A predicted 50,000 students took to the streets of London yesterday to campaign against the proposed cuts to university funding and rise in tuition fees.
As a former university student, I can look at the level of teaching I received and the amount of student debt I have and can safely say that if I were still a student I’d have been protesting in full voice yesterday.
So when I was invited by some of my old University friends to observe yesterdays “Demo Lition” protest, I expected a far different experience to the one I had.
Before the march I expected to see a scene similar to the time I took part in a student protest against the proposed introduction of top-up fees (jolly students in party atmosphere a bit annoyed but acceptant that the economy is in a dreadful state and, financially, life is not easy for any of us)
What I instead saw was a far angrier congregation. As the students waited outside the Ministry Of Defence for the march to start, they listened to the pre-march rally which took place and cheered as phrases were spouted from the peaceful, “No ifs, No buts, No education cuts” to the slightly less peaceful, “the class war has returned”.
The march began in a traditional, peaceful way, with students using signs and their voices to get their point across, and there were some brilliant signs too, ranging from the politically disappointed “I agreed with Nick” signs to the humorous (one student’s cardboard sign merely read, “I’m already too poor, look at my budget sign!”)
As the protest progressed and the students marched down Whitehall, there was the usual mixture of chanting, booing as the crowds passed Downing Street, the odd sit-down protest, and occasionally, some wally jumping on top of a bus stop to wave at the crowd with a placard in hand.
By this point (about 2pm) the seemingly peaceful protest was cold, slow moving (we discovered that we had got stuck behind a sit down protest for an hour) and generally seemed to be just another traditional student protest.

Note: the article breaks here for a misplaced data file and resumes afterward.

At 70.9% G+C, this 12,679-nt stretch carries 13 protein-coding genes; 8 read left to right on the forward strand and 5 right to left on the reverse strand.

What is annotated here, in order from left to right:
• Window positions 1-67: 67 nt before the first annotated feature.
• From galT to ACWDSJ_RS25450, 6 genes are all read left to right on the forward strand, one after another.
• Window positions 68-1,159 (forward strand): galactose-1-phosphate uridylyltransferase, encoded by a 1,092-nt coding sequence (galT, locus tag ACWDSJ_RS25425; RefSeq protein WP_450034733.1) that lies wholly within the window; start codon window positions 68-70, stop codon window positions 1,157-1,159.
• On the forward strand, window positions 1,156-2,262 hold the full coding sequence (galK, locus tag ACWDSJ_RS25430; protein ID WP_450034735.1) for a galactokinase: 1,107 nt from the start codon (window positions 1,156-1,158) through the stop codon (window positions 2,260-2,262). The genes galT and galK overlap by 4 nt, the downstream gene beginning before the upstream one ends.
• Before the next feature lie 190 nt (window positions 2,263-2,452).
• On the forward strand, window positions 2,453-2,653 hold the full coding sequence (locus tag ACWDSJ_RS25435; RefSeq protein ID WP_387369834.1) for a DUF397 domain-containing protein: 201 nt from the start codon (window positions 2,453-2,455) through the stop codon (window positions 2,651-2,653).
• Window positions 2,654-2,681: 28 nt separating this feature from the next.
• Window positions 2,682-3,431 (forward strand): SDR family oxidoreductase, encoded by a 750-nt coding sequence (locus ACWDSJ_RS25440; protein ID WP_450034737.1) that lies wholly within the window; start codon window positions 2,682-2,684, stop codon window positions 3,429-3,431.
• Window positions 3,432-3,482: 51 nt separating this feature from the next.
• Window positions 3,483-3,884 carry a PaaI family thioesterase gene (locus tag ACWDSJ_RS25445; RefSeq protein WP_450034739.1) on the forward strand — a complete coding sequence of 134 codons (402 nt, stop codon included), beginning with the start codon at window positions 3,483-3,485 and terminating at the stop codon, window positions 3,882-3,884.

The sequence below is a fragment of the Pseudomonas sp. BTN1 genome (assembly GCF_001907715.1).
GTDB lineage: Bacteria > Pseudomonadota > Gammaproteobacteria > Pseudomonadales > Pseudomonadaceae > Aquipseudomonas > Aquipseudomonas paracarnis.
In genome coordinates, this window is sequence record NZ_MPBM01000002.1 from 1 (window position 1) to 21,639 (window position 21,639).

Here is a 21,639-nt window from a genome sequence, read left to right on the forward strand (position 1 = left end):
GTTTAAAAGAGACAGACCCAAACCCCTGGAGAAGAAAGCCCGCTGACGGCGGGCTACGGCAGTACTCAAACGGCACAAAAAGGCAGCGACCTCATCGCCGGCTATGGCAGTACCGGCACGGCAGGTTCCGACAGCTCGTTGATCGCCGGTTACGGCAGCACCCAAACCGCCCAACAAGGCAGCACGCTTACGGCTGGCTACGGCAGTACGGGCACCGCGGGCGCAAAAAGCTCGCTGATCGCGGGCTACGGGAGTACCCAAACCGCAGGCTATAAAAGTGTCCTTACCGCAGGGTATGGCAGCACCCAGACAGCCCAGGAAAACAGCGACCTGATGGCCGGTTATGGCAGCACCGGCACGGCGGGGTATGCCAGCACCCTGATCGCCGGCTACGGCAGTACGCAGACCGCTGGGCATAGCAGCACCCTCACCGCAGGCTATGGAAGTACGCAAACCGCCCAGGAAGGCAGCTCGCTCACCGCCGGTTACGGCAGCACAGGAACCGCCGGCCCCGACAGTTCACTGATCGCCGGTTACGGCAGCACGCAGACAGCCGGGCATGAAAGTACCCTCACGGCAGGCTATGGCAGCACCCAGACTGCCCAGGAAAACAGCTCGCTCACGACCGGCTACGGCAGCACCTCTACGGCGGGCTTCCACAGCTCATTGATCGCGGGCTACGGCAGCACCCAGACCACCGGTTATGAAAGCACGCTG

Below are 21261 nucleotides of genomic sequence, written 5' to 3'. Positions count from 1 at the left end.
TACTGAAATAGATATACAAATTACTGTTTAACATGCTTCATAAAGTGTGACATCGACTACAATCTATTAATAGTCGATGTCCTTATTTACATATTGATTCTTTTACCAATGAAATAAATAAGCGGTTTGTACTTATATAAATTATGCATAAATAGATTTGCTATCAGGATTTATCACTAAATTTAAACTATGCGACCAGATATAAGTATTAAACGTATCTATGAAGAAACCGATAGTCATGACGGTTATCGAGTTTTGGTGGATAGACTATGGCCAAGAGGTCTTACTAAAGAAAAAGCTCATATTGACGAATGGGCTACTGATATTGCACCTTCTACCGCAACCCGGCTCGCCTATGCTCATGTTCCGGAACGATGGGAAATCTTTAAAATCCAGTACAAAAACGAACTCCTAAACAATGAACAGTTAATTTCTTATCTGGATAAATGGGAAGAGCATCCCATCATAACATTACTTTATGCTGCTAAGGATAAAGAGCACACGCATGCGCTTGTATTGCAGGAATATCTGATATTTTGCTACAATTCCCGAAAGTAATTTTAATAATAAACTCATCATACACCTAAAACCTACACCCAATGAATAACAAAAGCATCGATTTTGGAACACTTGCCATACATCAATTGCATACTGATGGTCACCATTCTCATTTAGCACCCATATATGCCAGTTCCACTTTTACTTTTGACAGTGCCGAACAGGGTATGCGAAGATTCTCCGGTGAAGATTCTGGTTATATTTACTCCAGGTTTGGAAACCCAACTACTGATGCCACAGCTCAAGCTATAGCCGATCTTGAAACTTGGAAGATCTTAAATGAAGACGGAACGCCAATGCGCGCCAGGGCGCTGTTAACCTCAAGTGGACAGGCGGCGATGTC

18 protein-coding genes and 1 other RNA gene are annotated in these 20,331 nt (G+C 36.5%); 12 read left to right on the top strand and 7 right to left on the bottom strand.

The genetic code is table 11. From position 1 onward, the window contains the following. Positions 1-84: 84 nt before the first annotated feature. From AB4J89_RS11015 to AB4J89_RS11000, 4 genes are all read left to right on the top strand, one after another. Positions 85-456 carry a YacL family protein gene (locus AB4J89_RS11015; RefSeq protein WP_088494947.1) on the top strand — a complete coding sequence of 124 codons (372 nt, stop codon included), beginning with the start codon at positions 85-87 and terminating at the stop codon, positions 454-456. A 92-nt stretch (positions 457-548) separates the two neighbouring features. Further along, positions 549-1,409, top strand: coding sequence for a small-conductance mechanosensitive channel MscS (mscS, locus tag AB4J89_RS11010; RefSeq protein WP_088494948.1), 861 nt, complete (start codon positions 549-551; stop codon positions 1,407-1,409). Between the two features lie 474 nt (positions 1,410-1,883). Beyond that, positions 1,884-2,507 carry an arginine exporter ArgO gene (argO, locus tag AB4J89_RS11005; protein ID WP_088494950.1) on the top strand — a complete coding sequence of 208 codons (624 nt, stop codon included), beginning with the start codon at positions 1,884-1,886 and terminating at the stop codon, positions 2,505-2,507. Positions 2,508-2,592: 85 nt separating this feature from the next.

Then the phone calls started coming in.
Word spread that some fires had been set off and part of the protest had been hijacked by groups’ intent on causing trouble.
These ‘protesters’ had chosen to storm Millbank Tower.
As my friends and I stood by the roundabout next to Lambeth Bridge trying to find the rest of the students from our university I witnessed a sight that I’ve only ever seen on TV before.
A small army of police officers (about 30) marched past where we stood on their way to Millbank Tower, alongside these officers was an idiot who thought it entertaining to march alongside them and give a Nazi salute to the watching crowd to show his discontent towards the police.
The shocking sight wasn’t the small army of police though, it was the 200 + protesters chasing behind them like schoolchildren running to observe a playground fight.
Eventually, we came to the realisation that, as students from our group may also be at Millbank Tower, we had to go and make sure they were safe. So we progressed down the street and watched as the crowds once again grew to a mass congregation. Only this time, the scene resembled something out of a movie.
For no apparent reason, a drum and bass gig had started outside Millbank Tower, a party atmosphere was seen for a space of about 20 square feet, just to the right of this impromptu ‘gig’ however was a banner which had been hung to a banister and read “SMASH TAX-DODGING TORY SCUM (NOT EDUCATION)” as we witnessed protesters storming their way into Millbank Tower.
As signs and banners were set on fire and great cheers were heard at the sight of thugs smashing through windows, the sad realisation dawned on my friends and I that, for 50,000 student protesters, their politically motivated stand had been ruined. The story was no longer the protests, it was the violence.
I spoke with protesters and the opinion towards the day was mixed, while they all condemned the violence that took place some actually questioned if violence could be the answer to making politicians change their minds, while others predicted that the events of Wednesday will just be the start of nationwide protests which will inevitably end in the same fashion time after time.